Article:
Bring­ing back ex­e­cu­tions in US a mis­take

Baltimore Sun - - FROM PAGE ONE -

The Trump ad­min­is­tra­tion’s de­ci­sion to start ex­e­cut­ing fed­eral death row pris­on­ers af­ter a 16-year lull is a bad idea that reeks of pol­i­tics rather than a sound de­ci­sion based on the ef­fec­tive­ness of capital pun­ish­ment as a crime-fight­ing tool.

If the ad­min­is­tra­tion truly sup­ports crim­i­nal jus­tice re­form, as it claimed back in De­cem­ber when it sup­ported a pack­age of changes to the jus­tice sys­tem, in­clud­ing re­duc­ing manda­tory min­i­mum sen­tences, then it needs to re­think re­viv­ing a prac­tice that has been shown to be dis­crim­i­na­tory, un­just, prone to er­ror and in­ef­fec­tive at de­ter­ring crime.

It’s cu­ri­ous that as use of the death penalty has waned across the coun­try, Pres­i­dent Don­ald Trump would sud­denly want to re­vive it. In 2017, the num­ber of pris­on­ers sen­tenced to death de­clined for the 17th year in a row, ac­cord­ing to a re­port re­leased this month by Mr. Trump’s own jus­tice depart­ment. Many states, in­clud­ing Mary­land, no longer al­low the killing of crim­i­nals as pun­ish­ment. The last fed­eral ex­e­cu­tion was in 2003, and there have only been three since 1988.

That will change now that the ad­min­is­tra­tion has or­dered the ex­e­cu­tion of five in­mates in De­cem­ber and Jan­uary. That’s right, the coun­try will kill more in­mates in two months than in 31years.

We see through your po­lit­i­cal tac­tics, Mr. Trump. The death penalty is an­other one of those di­vi­sive and par­ti­san wedge is­sues you be­lieve will rile up your base, present you as a tough on crime politi­cian and Democrats as soft on the is­sue. The sub­ject is sure to di­vide the par­ties. It’s of a piece with Mr. Trump’s con­stant play­ing of the race card and use of dog-whis­tle pol­i­tics to re­mind a cer­tain seg­ment of white vot­ers he has their backs.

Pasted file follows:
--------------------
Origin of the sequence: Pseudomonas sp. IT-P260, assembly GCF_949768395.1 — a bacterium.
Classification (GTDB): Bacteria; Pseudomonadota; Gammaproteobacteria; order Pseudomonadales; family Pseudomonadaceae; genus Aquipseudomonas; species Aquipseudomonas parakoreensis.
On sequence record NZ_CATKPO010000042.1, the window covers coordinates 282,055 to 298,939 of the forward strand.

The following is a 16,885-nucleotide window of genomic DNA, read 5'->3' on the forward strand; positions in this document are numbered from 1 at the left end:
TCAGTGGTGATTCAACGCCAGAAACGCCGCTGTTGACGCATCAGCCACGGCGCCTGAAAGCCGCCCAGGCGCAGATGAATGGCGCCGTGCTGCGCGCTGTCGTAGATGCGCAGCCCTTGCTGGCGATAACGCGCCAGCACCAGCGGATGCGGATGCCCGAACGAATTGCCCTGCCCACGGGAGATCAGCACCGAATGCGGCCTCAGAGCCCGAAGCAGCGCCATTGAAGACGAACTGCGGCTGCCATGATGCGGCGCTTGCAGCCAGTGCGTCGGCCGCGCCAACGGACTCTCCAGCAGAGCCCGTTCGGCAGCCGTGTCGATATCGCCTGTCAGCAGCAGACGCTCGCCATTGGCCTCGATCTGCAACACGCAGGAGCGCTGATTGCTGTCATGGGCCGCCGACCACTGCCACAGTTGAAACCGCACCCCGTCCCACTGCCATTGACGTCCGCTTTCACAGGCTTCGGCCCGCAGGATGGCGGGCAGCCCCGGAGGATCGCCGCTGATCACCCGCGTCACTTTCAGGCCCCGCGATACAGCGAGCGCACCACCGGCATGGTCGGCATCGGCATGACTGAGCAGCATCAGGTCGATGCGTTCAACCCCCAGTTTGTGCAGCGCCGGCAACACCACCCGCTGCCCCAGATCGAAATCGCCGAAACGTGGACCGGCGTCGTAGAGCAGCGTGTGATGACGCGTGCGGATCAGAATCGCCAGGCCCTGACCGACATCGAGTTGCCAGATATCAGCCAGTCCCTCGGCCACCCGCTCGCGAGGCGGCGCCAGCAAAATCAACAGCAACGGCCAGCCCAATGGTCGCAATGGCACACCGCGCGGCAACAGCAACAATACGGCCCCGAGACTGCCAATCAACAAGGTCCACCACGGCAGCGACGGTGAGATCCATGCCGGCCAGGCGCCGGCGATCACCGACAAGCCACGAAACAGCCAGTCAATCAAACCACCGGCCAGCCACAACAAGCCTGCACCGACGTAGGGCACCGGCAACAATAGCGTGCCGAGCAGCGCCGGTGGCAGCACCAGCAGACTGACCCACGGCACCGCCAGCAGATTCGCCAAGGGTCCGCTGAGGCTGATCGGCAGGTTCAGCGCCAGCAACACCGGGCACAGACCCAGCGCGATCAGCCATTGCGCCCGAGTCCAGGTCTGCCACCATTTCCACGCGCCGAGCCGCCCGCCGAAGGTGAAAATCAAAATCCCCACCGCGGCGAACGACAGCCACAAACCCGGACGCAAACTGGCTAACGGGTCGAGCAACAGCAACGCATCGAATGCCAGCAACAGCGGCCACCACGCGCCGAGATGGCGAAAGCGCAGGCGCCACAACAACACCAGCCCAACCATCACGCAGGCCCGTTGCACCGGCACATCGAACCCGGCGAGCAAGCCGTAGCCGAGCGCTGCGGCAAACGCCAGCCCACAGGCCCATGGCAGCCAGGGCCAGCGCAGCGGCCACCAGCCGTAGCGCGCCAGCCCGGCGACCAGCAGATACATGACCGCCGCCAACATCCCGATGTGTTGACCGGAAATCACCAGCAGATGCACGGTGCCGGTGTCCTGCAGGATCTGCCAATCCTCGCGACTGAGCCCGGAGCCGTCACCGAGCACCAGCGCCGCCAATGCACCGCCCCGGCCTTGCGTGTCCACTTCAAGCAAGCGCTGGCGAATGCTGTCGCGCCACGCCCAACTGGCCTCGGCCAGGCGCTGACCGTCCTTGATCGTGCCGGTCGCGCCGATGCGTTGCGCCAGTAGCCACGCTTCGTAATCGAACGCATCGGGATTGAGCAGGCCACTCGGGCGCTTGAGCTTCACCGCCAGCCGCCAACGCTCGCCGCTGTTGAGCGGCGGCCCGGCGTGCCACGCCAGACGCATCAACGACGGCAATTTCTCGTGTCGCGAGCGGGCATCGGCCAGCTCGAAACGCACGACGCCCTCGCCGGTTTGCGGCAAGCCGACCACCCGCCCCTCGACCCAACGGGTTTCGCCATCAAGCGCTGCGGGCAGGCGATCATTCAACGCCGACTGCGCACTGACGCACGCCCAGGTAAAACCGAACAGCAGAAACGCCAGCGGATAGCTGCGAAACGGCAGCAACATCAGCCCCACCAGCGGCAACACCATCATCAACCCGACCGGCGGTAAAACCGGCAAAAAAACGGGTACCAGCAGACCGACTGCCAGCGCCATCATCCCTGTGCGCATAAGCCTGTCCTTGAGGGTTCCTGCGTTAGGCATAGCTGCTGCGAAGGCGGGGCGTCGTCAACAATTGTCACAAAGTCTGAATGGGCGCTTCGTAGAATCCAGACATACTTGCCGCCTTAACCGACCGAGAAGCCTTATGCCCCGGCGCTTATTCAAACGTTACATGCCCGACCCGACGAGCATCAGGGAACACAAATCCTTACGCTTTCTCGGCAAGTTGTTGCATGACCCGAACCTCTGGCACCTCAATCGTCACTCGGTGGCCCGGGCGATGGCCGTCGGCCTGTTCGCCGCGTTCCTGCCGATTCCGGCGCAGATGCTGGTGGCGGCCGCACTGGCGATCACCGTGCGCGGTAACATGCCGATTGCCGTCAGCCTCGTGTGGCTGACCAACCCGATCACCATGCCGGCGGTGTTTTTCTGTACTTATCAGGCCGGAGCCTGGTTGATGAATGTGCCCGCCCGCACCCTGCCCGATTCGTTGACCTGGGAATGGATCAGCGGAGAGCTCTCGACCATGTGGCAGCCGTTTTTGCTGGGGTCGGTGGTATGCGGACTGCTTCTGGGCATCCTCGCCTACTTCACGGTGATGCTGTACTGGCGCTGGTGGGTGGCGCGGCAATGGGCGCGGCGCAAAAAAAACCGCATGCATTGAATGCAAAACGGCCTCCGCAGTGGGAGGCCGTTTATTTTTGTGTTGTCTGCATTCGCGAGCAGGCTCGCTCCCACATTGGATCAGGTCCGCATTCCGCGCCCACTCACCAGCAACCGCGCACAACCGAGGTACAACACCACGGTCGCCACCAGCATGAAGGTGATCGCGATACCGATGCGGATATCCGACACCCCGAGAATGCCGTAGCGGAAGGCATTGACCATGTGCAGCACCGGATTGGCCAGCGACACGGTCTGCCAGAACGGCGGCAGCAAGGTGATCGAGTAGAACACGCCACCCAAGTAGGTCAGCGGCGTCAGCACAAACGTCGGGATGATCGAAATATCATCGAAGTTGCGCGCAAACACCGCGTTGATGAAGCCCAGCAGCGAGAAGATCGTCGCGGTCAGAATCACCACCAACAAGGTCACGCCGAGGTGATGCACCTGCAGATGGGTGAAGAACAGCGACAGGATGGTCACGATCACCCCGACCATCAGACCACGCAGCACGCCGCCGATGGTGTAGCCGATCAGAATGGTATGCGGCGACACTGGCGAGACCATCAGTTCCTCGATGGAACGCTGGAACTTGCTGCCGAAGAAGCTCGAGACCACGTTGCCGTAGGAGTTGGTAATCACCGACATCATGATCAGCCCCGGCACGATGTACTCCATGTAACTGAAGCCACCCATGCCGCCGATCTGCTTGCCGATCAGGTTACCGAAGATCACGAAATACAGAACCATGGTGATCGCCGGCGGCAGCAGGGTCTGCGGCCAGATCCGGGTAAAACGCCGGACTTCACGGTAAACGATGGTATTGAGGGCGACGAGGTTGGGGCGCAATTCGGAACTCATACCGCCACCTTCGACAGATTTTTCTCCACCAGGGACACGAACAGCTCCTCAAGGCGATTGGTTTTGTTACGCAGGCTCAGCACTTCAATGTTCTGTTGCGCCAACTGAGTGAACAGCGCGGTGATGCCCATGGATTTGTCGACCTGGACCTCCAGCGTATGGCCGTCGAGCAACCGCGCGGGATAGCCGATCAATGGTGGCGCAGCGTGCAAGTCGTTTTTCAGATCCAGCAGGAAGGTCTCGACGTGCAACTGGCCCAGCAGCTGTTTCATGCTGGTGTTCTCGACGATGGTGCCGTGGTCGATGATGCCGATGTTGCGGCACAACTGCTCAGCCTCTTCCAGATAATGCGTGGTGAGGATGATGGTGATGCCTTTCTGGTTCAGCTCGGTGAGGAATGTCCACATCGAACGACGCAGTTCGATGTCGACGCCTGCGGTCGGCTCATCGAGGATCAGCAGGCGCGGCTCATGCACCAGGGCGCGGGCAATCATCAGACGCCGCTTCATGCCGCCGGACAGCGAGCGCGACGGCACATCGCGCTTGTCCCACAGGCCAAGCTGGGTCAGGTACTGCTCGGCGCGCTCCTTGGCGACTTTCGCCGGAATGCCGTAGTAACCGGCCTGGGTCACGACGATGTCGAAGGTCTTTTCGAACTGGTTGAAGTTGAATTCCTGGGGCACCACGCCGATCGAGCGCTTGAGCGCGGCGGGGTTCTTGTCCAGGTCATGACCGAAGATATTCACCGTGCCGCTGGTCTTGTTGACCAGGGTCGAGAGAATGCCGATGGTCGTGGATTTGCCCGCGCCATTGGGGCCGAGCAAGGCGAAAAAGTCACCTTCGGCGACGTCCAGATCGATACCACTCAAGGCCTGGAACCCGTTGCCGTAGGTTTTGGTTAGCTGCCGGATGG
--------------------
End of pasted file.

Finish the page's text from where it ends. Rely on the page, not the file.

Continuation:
The prob­lem is that Mr. Trump is play­ing with peo­ple’s lives here. Life with­out pa­role is a far bet­ter sen­tence given that death row process has been shown to be far from per­fect.

Far too many peo­ple have been sent to death row only to be de­ter­mined in­no­cent later. Since 1973, 166 for­mer death row pris­on­ers have been ex­on­er­ated of all charges and set free, ac­cord­ing to the Death Penalty In­for­ma­tion Cen­ter. If you’re African Amer­i­can you are more likely to be sen­tenced to death. (More than half of in­mates on fed­eral death row are black or Latino.) Same if you’re poor and can’t pay for good rep­re­sen­ta­tion.

On top of that, all the re­sources used to pur­sue these cases don’t keep us any safer and could be used on other crime fight­ing tac­tics.

States with­out the death penalty have lower murder rates than those with it, and the South has more than 80% of the na­tion’s ex­e­cu­tions and the high­est murder rate in the United States, ac­cord­ing to Con­ser­va­tives Con­cerned About the Death Penalty.

Yes, that’s right, “con­ser­va­tives” and Repub­li­cans are con­cerned about bring­ing back the death penalty as well. They have come out to ex­press their dis­agree­ment with their idea.

If the in­jus­tice isn’t bad enough, there is also the trauma the death row process can in­flict on the fam­i­lies of vic­tims. The ap­peals process can take decades, open­ing new wounds with each ap­peal and trial. At­tor­ney Gen­eral Wil­liam Barr said in a state­ment that “The Jus­tice Depart­ment up­holds the rule of law — and we owe it to the vic­tims and their fam­i­lies to carry for­ward the sen­tence im­posed by our jus­tice sys­tem.” A life sen­tence may ac­tu­ally be more hu­mane for these fam­i­lies.

This same is true for ex­e­cu­tion­ers, a group that peo­ple are less likely to think about in the con­ver­sa­tions about the death penalty. Many of them also say they ex­pe­ri­ence a cer­tain trauma from tak­ing some­one’s life.

We doubt any of this matters to Mr. Trump, who­has long been a staunch sup­porter of the death penalty. His ob­sti­nacy on the is­sue was made clear when re­fused to apol­o­gize to the Cen­tral Park Five, a group of black and Latino teenagers he made the poster chil­dren for the death penalty af­ter they were ac­cused of rap­ing a white woman in Cen­tral Park in1989. They were cleared of the crime years later, but that wasn’t enough for Mr. Trump.

Ap­par­ently his sup­port of crim­i­nal jus­tice re­form only goes so far. For the sake of jus­tice, the fed­eral gov­ern­ment doesn’t need to bring back ex­e­cu­tions, but our pres­i­dent would pre­fer to take the coun­try back in time.

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